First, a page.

The House's Thursday vote to approve a partial Farm Bill drew both praise and criticism from farm groups and legislators who closely watched dairy, subsidy and crop insurance reforms in the quickly drafted legislation.
The bill, H.R. 2642, the Federal Agriculture Reform and Risk Management Act of 2013, was called a "farm-only" farm bill by some, as it removed the nutrition title and instead focused mainly on crop insurance, farm subsidies, livestock disaster assistance and EPA protections.
The bill also dissolved 1938 and 1949 price support legislation and replaced it with 2013 provisions. The Goodlatte-Scott amendment to the Dairy Security Act, which eliminated the Dairy Market Stabilization Program, was also included.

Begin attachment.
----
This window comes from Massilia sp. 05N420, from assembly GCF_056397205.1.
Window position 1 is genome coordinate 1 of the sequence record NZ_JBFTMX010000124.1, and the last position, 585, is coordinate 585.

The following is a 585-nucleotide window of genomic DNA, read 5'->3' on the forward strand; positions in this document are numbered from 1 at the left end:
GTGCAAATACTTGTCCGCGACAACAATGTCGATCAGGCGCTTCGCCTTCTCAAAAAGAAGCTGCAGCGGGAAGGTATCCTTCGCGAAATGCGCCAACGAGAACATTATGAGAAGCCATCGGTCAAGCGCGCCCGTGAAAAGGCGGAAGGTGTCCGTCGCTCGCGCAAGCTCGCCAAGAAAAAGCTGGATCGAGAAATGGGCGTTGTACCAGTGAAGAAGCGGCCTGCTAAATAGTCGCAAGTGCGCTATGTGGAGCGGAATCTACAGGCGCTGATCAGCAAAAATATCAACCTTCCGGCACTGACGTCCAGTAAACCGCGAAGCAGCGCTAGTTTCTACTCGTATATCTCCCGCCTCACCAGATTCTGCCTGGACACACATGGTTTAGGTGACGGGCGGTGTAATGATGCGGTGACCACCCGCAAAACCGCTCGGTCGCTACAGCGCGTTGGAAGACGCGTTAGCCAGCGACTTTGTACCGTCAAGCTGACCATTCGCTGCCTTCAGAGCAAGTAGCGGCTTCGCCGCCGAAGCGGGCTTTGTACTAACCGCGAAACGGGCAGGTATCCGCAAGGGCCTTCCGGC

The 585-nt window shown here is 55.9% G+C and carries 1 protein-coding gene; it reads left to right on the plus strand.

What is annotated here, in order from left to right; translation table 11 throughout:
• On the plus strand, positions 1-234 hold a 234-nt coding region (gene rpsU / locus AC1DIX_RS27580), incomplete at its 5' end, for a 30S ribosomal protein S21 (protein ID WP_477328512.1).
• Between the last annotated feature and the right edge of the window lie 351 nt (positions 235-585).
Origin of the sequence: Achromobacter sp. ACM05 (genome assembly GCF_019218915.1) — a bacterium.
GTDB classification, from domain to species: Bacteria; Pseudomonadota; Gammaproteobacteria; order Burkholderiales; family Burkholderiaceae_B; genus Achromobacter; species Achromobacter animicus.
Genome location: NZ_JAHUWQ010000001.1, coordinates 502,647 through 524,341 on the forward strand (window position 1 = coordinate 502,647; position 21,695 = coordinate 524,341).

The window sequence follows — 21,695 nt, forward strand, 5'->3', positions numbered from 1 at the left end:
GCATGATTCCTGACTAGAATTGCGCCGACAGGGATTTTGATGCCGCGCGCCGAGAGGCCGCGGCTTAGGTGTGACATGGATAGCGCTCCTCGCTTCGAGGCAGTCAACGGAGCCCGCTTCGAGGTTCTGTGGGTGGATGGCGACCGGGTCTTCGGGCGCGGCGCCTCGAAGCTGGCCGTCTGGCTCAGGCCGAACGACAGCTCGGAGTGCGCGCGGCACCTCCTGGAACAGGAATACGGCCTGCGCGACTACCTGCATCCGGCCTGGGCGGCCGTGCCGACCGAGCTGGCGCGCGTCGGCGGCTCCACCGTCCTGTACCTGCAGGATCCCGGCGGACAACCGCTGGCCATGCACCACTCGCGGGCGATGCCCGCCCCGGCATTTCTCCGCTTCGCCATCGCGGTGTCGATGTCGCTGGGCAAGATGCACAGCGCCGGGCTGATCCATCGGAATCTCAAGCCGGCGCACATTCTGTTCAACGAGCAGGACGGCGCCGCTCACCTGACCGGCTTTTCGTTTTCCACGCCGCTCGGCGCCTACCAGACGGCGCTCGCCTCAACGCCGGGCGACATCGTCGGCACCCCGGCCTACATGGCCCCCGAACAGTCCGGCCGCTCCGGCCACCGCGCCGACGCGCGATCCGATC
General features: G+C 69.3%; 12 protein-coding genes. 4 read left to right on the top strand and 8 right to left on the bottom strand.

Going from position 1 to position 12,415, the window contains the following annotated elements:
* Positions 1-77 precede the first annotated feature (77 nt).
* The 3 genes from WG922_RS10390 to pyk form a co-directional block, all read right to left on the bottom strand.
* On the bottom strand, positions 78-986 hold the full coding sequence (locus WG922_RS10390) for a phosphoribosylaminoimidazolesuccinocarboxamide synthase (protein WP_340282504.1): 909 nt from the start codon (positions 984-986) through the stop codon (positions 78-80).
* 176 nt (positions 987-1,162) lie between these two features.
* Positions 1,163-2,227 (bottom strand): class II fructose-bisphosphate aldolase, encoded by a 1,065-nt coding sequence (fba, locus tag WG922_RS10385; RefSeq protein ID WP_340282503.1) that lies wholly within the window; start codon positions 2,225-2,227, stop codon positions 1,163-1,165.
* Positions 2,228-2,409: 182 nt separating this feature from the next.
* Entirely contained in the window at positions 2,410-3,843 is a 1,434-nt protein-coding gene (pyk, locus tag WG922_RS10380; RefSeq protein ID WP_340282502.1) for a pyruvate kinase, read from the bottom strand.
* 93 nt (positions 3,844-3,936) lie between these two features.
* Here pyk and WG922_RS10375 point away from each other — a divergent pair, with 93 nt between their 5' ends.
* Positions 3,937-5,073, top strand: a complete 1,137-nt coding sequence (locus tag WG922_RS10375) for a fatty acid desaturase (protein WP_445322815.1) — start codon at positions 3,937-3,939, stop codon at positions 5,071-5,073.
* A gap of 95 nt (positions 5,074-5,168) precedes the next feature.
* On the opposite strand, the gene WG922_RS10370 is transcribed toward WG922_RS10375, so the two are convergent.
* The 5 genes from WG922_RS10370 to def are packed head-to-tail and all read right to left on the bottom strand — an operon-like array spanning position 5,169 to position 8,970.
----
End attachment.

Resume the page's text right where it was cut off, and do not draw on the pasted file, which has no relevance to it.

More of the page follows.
Legislators proposed the split largely to avoid the staunch opposition to the $40 billion in cuts in the nutrition title.
Rep. Marlin Stutzman, R-Ind., a champion of splitting the bill, said it would allow the House to focus on each matter – foods and farms – separately, effectively ending the partnership of rural and urban interests that the original farm bill created.
"For the first time since the 1970s, taxpayers will have an honest look at how Washington spends their money on agriculture and food stamp policy," Stutzman said.
While some groups saw the move as a benefit to achieve passage, others reluctantly signed on, with a "better than nothing" attitude.
“While we were hopeful the farm bill would not be split, nor permanent law repealed, we will now focus our efforts on working with lawmakers to deliver a farm bill to the president’s desk for his signature by September," pledged American Farm Bureau President Bob Stallman.